Computational Fluid Dynamics simulation with embedded liquid (raindrops) and solid (snowflakes) particle tracking is here used to quantify the wind-induced bias of catching-type precipitation gauges. Starting from the numerically calculated catch ratios, six common commercial gauges having different outer geometry are compared in terms of their expected performance under various precipitation intensity and wind speed conditions. Preliminary wind tunnel experiments allowed full validation of the simulated aerodynamic behaviour and its effect on water drop trajectories.

The overall collection efficiency is shown to depend on the precipitation intensity and its functional dependence is quantitatively derived as a measure of the instrument performance under a wind climatology characterised by a uniform probability density function. A less pronounced diversion of hydrometeor trajectories is shown – at any given size – by instruments with aerodynamic design than in case of more traditional geometry.

Chimney-shaped instruments rank low in case of liquid precipitation measurements, while a high performance is shown by inverted conical and Nipher shielded instruments and the investigated quasi-cylindrical gauges have intermediate behaviour, which depends on their specific aerodynamic features. All instruments rank low at light to moderate precipitation intensity for the measurement of solid precipitation, except the Nipher shielded gauge.

This work provides the basic information needed to apply adjustments to the measured data and supports manufacturers in upgrading instruments with an existing design by introducing on-board adjustments of the measured precipitation. These would only require contemporary measurement of the wind velocity (often included in typical meteorological stations). The full work and the numerically derived adjustments for the six investigated commercial gauges are published in Cauteruccio et al. (2024).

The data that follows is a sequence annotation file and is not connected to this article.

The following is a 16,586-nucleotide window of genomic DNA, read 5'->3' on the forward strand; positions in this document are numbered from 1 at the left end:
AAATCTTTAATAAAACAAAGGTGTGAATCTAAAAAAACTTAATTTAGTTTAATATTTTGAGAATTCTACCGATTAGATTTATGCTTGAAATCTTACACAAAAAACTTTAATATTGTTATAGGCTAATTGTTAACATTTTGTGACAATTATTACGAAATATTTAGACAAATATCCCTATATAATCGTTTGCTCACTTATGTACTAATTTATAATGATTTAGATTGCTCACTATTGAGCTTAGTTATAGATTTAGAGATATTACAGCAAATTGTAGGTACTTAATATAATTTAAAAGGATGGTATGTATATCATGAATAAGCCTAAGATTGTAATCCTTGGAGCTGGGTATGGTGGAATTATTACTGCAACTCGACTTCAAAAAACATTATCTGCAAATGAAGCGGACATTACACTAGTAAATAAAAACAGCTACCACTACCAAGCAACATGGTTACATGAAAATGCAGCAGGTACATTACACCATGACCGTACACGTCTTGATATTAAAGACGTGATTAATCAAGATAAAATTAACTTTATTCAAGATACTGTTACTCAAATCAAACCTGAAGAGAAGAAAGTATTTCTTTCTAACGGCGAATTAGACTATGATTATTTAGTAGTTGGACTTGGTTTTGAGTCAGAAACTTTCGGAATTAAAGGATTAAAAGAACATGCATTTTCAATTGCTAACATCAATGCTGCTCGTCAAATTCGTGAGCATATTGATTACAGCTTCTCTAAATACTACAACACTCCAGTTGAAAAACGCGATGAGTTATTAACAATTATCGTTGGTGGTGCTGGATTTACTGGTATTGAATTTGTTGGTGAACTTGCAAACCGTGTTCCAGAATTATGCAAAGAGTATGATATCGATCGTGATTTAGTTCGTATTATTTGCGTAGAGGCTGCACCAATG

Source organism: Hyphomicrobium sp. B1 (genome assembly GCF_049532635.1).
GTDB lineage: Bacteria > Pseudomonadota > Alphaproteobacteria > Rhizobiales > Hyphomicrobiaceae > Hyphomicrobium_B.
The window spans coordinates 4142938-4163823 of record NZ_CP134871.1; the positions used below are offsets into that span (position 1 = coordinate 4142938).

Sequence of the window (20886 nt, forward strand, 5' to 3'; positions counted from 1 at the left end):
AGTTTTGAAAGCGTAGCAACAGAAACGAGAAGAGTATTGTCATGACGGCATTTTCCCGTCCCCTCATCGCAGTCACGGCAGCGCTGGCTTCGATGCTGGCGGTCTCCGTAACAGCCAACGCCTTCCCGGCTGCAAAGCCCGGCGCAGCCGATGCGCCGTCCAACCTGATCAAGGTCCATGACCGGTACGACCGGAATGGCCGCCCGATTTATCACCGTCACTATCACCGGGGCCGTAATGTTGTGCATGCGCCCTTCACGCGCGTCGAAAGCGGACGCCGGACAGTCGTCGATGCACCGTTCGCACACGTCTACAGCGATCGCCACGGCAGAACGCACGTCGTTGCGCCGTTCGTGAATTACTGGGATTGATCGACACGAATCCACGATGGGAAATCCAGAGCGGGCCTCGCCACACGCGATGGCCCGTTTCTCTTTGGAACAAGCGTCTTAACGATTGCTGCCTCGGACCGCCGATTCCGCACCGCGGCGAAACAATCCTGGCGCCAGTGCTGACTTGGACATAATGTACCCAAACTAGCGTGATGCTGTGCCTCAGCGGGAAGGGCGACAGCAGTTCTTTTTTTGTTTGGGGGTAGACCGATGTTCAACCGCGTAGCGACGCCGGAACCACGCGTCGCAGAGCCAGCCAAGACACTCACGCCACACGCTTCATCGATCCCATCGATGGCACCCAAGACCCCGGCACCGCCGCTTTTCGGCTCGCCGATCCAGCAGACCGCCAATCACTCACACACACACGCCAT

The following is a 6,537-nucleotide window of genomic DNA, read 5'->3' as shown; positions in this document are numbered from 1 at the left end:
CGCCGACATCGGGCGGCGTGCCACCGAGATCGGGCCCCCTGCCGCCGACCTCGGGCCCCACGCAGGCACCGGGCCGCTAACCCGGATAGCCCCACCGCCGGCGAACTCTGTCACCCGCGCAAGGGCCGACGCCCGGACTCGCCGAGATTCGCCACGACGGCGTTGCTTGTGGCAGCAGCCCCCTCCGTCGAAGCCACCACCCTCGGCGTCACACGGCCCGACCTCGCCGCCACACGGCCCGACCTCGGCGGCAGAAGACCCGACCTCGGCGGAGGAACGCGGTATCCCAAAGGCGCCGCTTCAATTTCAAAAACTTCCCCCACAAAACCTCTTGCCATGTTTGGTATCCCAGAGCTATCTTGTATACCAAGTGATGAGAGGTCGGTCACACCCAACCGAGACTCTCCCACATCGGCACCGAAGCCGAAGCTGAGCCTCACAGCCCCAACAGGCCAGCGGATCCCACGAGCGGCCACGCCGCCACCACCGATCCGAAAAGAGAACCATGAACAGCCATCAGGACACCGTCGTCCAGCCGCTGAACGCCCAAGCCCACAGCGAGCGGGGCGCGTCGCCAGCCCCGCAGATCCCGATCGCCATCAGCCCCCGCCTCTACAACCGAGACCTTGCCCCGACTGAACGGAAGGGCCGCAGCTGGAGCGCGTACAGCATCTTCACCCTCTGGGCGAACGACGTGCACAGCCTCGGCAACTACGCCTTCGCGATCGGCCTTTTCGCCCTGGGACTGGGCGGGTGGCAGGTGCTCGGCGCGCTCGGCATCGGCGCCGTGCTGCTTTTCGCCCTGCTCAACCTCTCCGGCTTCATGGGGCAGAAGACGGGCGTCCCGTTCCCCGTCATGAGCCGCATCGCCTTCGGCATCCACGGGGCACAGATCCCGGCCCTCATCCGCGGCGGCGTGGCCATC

References

Cauteruccio, A., Colli, M., Stagnaro, M., Lanza, L.G. & Vuerich, E. (2021). In situ precipitation measurements. In T. Foken (Ed.), Handbook of Atmospheric Measurements (359-400). Switzerland, Springer Nature. ISBN 978-3-030-52170-7, https://doi.org/10.1007/978-3-030-52171-4_12.

Cauteruccio, A., Chinchella, E. and L.G. Lanza (2024). The overall collection efficiency of catching-type precipitation gauges in windy conditions. Water Resour. Res., in press. https://doi.org/10.1029/2023WR035098.

How to cite: Lanza, L. G., Cauteruccio, A., and Chinchella, E.: Wind-induced bias of catching-type precipitation gauges and their overall collection efficiency, EGU General Assembly 2024, Vienna, Austria, 14–19 Apr 2024, EGU24-17471, https://doi.org/10.5194/egusphere-egu24-17471, 2024.

09:25–09:35
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EGU24-10819
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HS7.1
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On-site presentation
András Bárdossy

The space time behaviour of precipitation is very complex. The knowledge of the dependence structures in space and time is very important for the assessment of flood risks. In this contribution the dependence structures of normal and extreme events are compared. Both rain gauges with high temporal resolution and radar images are investigated. Spatial and temporal copulas are used for this investigation. Due to the large number of zero observations, especially for short temporal aggregations an indicator approach is used to detect structural differences. The results show, that the temporal dependence structure of rainfall gradually changes with increasing intensity. Similar behaviour can be detected for the spatial structure with the addition of advection related differences in both ranges and angles of anisotropy. The findings indicate that metagaussian approaches which only consider spatial and temporal correlations are not appropriate for the description and the simulation of rainfall extremes. Finally a new structural simulation method using non-Gaussian dependence is presented.

How to cite: Bárdossy, A.: Spatial and temporal structure of normal and extreme rainfall, EGU General Assembly 2024, Vienna, Austria, 14–19 Apr 2024, EGU24-10819, https://doi.org/10.5194/egusphere-egu24-10819, 2024.

09:35–09:45
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EGU24-18921
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HS7.1
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On-site presentation
Hoyoung Cha, Jongjin Baik, Hyeon-Joon Kim, Jinwook Lee, Jongyun Byun, and Changhyun Jun

Abstract